Teresa Lewis' husband, Julian, lay on the bedroom floor, bleeding and gasping while she stood in the kitchen of their Pittsylvania County mobile home, pulling money from his wallet and handing it to Matthew Shallenberger, the man who had just committed the murder with a shotgun she paid for. Her stepson Charles was already dead, killed by another man, Rodney Fuller, with another shotgun bought with Lewis' money. Shallenberger handed some of the money from the wallet to Fuller.
Shallenberger told Teresa Lewis he was sorry she had to go through this. Nearly an hour later, Lewis dialed to report that her husband and stepson had been killed by an intruder.
When sheriff's deputies arrived more than 20 minutes later, they found Julian Lewis was still alive. That was the day before Halloween, Shallenberger and Fuller are serving life sentences for the killings. Teresa Lewis, who pleaded guilty to hiring the killers, is now the lone woman on Virginia's death row. The first woman executed in Virginia was Jane Chapman, hanged in The only woman Virginia has executed since was year-old Gennie Christian, electrocuted in Atwell is a professor of criminal justice at Radford University.
Her latest book, "Wretched Sisters: Examining Gender and Capital Punishment," analyzes the stories of the 11 women who have been executed since the United States reinstituted the death penalty -- and it comes to conclusions about why those executions occurred.
So you're going through a huge filter by the time you get down to these few people who are actually put to death. For Atwell, the answer is clear: But Atwell argues that being a bad mother or a bad wife -- violating societal ideals of women's roles -- is what condemns her.
Women are executed, Atwell says in her book, because they are "not womanly enough. A United Nations panel recently voted overwhelmingly for a worldwide suspension of executions. Though 25 countries executed someone last year, more than 90 percent of the executions took place in six countries: At the end of last year, more than 3, people were on death row in the 39 states that have the death penalty.
Fifty-eight of them were women. Lewis, 38, has been on Virginia's death row since June 4, Impaired 'masterminds' Julian Lewis' first wife died after a long illness in January Three or four months later, he met Teresa Bean. They both worked for Dan River Inc. In June that year, Bean moved in with Lewis.
Lewis' oldest son, Jason, died in a car wreck the next year. They hatched a plan to kill her husband and her stepson and split the money. Lewis took her year-old daughter to meet the men in a Danville parking lot.
Lewis had sex with Shallenberger in one car while her daughter had sex with Fuller in another, according to the court documents. Later, Fuller and Shallenberger came to the trailer Lewis shared with her husband, where she performed what court papers describe as a "lingerie show" before having sex with both men. In rejecting Lewis' appeal, Leroy Hassell, chief justice of Virginia's Supreme Court, called her "the mastermind of these gruesome murders," though intelligence tests showed her to have "borderline intellectual functioning.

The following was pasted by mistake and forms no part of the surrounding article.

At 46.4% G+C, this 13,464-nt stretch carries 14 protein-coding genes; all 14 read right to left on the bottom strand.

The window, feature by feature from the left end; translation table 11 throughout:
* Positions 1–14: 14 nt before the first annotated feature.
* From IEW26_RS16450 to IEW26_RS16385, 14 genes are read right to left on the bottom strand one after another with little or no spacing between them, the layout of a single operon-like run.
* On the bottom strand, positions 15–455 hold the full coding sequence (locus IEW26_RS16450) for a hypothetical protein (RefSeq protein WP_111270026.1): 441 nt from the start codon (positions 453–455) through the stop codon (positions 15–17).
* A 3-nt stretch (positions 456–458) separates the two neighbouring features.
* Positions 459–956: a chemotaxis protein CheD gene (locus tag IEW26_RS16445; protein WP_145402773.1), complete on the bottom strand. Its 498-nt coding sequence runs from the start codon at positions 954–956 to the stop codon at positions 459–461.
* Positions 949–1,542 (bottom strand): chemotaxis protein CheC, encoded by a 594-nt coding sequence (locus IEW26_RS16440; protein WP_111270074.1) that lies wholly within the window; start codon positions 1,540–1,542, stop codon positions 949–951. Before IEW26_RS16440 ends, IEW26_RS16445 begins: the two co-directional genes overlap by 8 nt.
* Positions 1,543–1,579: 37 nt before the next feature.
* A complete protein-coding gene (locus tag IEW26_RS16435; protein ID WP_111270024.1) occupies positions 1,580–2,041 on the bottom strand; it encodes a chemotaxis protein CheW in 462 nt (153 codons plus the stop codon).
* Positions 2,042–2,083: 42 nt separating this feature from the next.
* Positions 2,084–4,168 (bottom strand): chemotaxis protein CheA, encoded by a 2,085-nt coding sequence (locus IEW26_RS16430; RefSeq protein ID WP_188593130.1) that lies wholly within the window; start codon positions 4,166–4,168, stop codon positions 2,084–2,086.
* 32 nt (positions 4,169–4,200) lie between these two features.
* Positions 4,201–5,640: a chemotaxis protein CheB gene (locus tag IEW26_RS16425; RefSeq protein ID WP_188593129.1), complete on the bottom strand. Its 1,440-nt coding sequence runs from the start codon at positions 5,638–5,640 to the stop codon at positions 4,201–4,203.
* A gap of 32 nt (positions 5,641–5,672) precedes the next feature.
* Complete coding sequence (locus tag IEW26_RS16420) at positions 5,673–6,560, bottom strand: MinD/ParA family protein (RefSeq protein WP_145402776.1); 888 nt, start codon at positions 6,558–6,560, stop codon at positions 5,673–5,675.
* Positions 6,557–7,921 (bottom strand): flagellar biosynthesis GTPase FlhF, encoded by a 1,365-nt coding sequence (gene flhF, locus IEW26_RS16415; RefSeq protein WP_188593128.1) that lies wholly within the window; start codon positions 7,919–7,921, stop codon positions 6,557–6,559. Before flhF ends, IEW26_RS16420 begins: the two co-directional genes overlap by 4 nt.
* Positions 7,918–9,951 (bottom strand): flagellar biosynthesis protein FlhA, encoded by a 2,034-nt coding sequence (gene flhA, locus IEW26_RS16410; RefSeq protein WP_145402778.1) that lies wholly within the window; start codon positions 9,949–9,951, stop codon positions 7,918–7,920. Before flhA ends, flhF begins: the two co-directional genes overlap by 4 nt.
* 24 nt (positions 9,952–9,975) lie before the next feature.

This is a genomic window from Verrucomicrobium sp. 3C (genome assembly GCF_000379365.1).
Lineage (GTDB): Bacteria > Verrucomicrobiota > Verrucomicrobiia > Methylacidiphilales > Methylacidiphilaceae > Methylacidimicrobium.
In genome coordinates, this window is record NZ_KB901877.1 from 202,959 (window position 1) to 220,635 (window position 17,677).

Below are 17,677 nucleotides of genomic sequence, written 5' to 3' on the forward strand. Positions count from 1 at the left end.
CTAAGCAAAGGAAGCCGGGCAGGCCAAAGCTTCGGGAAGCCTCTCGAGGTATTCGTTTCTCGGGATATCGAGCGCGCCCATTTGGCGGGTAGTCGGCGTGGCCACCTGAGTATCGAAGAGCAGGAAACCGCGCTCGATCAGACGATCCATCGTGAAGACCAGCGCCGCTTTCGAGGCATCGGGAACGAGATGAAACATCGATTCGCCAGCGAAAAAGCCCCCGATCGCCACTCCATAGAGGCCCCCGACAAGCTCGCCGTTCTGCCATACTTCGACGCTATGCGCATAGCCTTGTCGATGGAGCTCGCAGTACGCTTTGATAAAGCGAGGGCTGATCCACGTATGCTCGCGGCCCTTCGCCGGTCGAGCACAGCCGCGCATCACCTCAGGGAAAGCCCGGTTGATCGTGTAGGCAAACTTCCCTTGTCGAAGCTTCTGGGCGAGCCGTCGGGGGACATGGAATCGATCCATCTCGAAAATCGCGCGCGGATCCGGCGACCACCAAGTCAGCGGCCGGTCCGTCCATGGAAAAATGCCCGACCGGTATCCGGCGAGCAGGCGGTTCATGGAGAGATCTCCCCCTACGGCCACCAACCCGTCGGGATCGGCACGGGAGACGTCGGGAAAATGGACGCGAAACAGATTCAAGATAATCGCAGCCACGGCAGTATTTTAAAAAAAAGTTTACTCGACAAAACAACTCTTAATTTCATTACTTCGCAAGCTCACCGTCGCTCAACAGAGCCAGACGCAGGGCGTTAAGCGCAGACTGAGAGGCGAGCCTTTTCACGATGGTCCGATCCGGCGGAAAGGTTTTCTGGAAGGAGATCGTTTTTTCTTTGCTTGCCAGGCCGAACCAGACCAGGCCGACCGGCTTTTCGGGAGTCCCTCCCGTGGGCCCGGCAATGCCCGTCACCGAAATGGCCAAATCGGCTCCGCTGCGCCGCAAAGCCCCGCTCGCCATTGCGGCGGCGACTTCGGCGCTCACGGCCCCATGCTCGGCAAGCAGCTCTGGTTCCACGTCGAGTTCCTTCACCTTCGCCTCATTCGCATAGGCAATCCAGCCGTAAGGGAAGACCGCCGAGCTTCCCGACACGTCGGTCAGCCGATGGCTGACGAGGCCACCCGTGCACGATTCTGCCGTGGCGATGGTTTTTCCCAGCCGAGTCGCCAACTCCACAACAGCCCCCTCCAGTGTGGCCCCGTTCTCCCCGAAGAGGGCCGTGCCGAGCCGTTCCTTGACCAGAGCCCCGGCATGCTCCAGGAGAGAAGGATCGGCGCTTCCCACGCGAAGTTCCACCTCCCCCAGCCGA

Several of the women in her book were on the border of mental retardation or addicted to painkillers or antidepressants or some other drug that addled their thinking, but were still deemed "masterminds. She doesn't argue that gender is the major obstacle a woman on trial for her life must overcome.
But it is an added burden, Atwell says. Susan Smith drowned her two children and claimed a black man had abducted them. Smith, an attractive woman who could afford a good attorney, will be eligible for parole after 30 years in a South Carolina prison. Christina Riggs smothered her two children, then tried to commit suicide. She was indigent and obese. Arkansas executed Riggs 18 months after her conviction.
There are many flaws in the system, in Atwell's eyes. At least 30 percent of the people in the United States are automatically barred from jury duty in capital cases, because those juries must be "death qualified," meaning every member must be willing to vote for execution.
Asking that question at the beginning of the trial implies guilt, Atwell said. In the 11 cases she examined, juries sometimes didn't seem to understand they could punish defendants with anything short of death. They seemed to have trouble understanding what was meant by "mitigating" and "aggravating" factors. The emotion and fear that generally surround a capital case makes it difficult for the system to operate as fairly as it should, she said.
And then there are political considerations. Prosecutors, governors and sometimes judges are elected, and subject to being swayed by political opinion rather than the law. It makes several references to her being the wife of one victim and the stepmother of the other. It talks about Lewis' involving her daughter and encouraging her to have sex with a killer. It recounts her sexual encounters with the killers.
Ironically, Lewis' appeal argued that she shouldn't be put to death because Virginia has never executed a woman without a violent criminal history who accepted responsibility and was the contractor, not the killer.
The appeal also argued that it was unfair that the men who did the killing got life sentences when she would be executed. The court ruled that last point irrelevant. As for Virginia's history of executing women, the court said, "All criminal statutes in this Commonwealth must be applied without regard to gender.
Therefore, we decline the defendant's invitation to apply Virginia's capital murder statutes in a discriminatory fashion based upon gender. District court granted a stay of execution to allow time for federal courts to hear her appeal.